Days 83 and 84: Ely to Illipah, then to Eureka
After lunch, I rode back to the library and browsed my favorite magazine, Consumer Reports. Soon after, I came back to the inn and took a nap.
Around 5:30 PM, I went across the street to the bar. The owner of the inn was there and she allowed me to fill up all my water bottles. I will need all of them for the next two days. I learned the owner’s name is Mimi. She made me a ribeye with rice. She also had homegrown lettuce leaves and sauces ready. I ended up putting the sauce on the lettuce leaves, then added in chunks of ribeye and rice to it, then I ate it like a wrap. It was so good! Adding to that, I had a side dish of bean sprouts and a bowl of soup. It was the best homemade meal.
(Best homemade meal)
Mimi invited me to come back again for breakfast. I will certainly do that.
Back at the room, I received a message from a friend that Jack, a friend of a friend, can host me for a few days when I get to San Francisco. That’s great news! I wasn’t going to use Warmshowers hosts because I will need to stay for more than one or two days. I’m glad things will work out in San Francisco.
The next morning, I woke up around 6:30. After packing and returning the room key, I walked my bike over to the bar. Mimi was there already. She made me a ham and cheese omelette that was delicious. Mimi is a great cook! I gave her husband my phone number in case he wants to send me information about the price of the motel and the bar that Mimi would like to sell.
(Another great meal)
I started riding around 8:30. My plan was to ride half way to Eureka and stay at a campground called Illipah. I certainly didn’t want to ride the entire 78 miles in one day, going up three hills. A kind driver stopped and asked me if I needed anything when I was walking my bike up a hill. I thanked him but I didn’t need anything.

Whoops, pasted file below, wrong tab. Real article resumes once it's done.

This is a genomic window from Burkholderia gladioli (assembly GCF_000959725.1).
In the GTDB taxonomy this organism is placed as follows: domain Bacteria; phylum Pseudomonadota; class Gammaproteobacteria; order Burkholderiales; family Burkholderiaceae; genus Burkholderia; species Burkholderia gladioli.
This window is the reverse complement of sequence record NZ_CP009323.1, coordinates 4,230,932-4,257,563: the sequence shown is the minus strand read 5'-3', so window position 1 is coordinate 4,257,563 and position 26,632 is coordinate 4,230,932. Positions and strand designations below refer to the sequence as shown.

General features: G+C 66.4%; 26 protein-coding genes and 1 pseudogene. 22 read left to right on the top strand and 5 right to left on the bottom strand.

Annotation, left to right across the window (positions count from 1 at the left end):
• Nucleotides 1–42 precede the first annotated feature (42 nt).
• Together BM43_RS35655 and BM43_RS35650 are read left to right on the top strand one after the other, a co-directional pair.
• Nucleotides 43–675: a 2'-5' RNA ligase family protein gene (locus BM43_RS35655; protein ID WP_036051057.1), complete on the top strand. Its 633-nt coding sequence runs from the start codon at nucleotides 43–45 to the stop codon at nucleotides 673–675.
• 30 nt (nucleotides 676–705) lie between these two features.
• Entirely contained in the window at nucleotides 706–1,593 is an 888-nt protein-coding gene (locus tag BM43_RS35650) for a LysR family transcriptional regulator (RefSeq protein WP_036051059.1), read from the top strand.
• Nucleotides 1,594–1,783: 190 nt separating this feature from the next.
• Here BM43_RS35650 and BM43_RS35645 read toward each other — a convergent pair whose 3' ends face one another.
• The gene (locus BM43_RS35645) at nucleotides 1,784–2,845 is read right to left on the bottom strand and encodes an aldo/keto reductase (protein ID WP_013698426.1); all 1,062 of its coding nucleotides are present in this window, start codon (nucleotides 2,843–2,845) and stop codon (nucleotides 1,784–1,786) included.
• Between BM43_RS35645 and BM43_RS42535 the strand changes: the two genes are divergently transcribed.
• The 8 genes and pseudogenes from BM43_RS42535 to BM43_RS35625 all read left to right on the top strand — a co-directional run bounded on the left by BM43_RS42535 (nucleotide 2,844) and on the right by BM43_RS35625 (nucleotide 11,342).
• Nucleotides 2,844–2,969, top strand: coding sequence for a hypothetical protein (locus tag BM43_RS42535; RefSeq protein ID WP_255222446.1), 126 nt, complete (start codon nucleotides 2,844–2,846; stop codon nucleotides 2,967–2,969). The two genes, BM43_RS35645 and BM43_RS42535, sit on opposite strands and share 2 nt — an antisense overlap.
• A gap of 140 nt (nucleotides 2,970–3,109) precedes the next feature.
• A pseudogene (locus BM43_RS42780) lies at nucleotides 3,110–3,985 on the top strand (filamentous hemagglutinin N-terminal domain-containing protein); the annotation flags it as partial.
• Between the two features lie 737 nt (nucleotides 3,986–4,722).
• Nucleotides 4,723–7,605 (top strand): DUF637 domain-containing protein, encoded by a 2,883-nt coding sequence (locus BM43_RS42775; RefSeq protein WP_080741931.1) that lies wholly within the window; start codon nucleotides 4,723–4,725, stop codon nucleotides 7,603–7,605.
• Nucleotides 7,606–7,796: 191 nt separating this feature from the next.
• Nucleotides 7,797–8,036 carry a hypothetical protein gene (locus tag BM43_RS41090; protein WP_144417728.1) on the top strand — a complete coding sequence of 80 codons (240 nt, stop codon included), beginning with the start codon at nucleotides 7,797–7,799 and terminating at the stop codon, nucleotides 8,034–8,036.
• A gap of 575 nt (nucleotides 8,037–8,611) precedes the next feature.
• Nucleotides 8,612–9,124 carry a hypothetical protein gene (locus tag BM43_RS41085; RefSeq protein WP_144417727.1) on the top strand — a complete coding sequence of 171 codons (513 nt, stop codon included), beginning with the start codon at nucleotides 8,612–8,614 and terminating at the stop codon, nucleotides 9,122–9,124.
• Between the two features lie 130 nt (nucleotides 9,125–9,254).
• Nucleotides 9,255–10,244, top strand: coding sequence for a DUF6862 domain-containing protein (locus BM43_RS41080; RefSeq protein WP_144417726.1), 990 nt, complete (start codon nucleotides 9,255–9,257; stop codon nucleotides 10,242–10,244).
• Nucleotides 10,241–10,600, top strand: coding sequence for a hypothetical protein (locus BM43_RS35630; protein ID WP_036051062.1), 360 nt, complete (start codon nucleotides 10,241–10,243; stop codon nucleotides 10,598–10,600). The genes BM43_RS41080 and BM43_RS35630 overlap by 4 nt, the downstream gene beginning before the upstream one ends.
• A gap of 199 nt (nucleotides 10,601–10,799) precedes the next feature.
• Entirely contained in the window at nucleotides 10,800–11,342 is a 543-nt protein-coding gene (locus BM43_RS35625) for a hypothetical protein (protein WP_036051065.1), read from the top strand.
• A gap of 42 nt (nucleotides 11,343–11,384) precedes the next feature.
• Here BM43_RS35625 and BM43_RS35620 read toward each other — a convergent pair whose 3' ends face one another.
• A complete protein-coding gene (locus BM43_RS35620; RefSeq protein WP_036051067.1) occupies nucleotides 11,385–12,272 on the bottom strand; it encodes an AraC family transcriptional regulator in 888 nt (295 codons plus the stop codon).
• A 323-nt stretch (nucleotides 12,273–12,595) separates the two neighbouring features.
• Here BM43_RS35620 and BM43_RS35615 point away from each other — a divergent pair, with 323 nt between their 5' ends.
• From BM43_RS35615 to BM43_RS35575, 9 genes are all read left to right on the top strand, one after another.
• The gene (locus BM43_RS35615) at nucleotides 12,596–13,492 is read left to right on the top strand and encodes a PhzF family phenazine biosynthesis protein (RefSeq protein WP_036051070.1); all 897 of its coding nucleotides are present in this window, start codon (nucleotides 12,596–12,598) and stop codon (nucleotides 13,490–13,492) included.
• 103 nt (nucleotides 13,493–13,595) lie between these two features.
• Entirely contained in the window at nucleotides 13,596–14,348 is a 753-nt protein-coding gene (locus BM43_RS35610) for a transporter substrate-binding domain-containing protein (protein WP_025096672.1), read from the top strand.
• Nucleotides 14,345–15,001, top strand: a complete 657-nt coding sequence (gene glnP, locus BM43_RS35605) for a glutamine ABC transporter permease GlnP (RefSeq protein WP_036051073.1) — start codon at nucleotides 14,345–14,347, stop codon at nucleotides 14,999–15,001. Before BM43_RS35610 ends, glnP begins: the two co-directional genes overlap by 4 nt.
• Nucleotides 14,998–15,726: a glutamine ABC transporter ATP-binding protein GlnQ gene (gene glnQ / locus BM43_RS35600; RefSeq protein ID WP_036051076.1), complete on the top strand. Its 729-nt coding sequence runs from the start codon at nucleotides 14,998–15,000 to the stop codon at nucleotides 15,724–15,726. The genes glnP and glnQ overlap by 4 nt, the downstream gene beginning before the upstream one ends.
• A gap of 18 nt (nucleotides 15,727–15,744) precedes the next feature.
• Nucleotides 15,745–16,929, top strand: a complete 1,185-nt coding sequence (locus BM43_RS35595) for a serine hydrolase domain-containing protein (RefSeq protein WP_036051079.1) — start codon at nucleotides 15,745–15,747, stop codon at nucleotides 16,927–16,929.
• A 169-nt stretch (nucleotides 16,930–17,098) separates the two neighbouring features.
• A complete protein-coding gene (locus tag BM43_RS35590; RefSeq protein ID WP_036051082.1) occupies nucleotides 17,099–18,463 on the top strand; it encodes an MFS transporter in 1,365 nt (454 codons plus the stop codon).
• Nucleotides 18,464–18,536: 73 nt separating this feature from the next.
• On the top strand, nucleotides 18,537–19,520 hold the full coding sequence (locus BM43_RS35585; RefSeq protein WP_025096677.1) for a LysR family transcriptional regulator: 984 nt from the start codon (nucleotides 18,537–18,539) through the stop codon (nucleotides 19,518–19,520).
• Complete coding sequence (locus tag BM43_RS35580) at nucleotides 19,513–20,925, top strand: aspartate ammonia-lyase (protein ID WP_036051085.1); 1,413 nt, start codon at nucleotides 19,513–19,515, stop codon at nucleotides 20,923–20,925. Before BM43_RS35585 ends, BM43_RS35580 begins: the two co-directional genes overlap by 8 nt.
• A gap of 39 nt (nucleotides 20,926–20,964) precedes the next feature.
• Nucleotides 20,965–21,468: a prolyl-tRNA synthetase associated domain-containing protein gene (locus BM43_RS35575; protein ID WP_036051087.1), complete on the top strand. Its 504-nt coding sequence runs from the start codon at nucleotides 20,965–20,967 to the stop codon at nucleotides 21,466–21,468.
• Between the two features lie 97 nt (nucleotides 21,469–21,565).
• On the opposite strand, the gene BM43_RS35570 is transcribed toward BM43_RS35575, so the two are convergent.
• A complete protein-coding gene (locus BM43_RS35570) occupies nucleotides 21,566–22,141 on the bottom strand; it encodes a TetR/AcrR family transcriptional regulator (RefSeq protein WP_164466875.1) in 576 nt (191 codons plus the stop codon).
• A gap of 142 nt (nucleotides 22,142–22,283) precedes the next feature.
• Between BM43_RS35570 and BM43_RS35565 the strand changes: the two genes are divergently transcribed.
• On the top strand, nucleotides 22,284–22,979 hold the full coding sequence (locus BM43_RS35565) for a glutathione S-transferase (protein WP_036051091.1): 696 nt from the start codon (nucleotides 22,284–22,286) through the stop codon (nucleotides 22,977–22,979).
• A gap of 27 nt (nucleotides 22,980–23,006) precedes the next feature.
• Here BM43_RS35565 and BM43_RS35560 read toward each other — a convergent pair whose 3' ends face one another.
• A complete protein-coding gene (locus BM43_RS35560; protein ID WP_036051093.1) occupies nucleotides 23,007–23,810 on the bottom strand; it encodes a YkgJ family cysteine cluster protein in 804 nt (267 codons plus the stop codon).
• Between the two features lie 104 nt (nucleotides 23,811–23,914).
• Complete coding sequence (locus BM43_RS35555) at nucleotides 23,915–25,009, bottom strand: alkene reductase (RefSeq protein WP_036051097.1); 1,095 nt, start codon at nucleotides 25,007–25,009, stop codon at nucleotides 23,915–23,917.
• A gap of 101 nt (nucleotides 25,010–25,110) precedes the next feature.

(Riding on the so called "Loneliest Road in America")
By the time I got close to the campground the clouds ahead turned gray and I felt some rain drops. The campground is accessible through a dirt road, which I don’t want to ride on. The gravel may puncture my tire if I’m not careful, like the time when I rode on the levee trail and got my first flat tire. Luckily, I met a family in a pickup truck. They offered to take all of my luggage in their truck, so I can ride the bike without all the load. That was a great idea.
(Dark clouds ahead)
I officially met the family at the campground. Perla, Bruce, and their son, Carlos, are great people. Perla told me to camp at a particular campsite since it has fences to block the wind and a pavilion to block the rain. I thanked them before I unpacked everything.
I made some ramen, ate some canned meat, and had a cup of pineapples. The wind and the rain kept on coming and going. After setting up my tent, I decided to eat a weed gummy since I was a little bored. I laid inside my tent the entire time. Getting high by myself is not very fun since I fell asleep.
Awakened by the rain, I decided to put up the tarp over my tent. Soon, I went to sleep for good.
This morning, I woke up just a few minutes before the sunrise. I love it when I can either see the sunrise or the sunset. It was cold in the morning. Must be in the 40s. I had to put on my long sleeved shirt. After eating some trail mix and drinking some water, I packed my bike and walked the 1.5 mile dirt road from the campsite to the main road.
(A beautiful sunrise)
I thought there were only two more hills to ride up. As it turned out there were three. On the last of the hills, a motorcyclist saw me and asked if I needed any water. I’m so grateful for nice people. Since I was only less than ten miles away from Eureka I had plenty of water.
(The last summit of the day)
When I rode into Eureka I was stopped by the police. He told me there’s a July Fourth parade ahead, but I can still ride into town since I’ll be staying there. I checked with two out of the three motels, they were all booked. After getting some chicken fingers, M&M’s, and a frappe at a convenience store, I decided to ask the police officer guarding the other end of the parade if there’s any places for me to stay. The police officer told me about a park and said I can ask a fireman if I can use their shower at the fire station. After going back up the street, I asked a fireman about a park and a shower. He pointed at the park across the street, behind the main street. But he didn’t allow me to shower at the fire station.
(July Fourth egg toss at Eureka)
I’ve been mainly relaxing at the park. There’s a pavilion, a spigot, and a bathroom, but no shower. Tomorrow, I’ll be camping again if I don’t make it to the next town, Austin.
(Camping here tonight)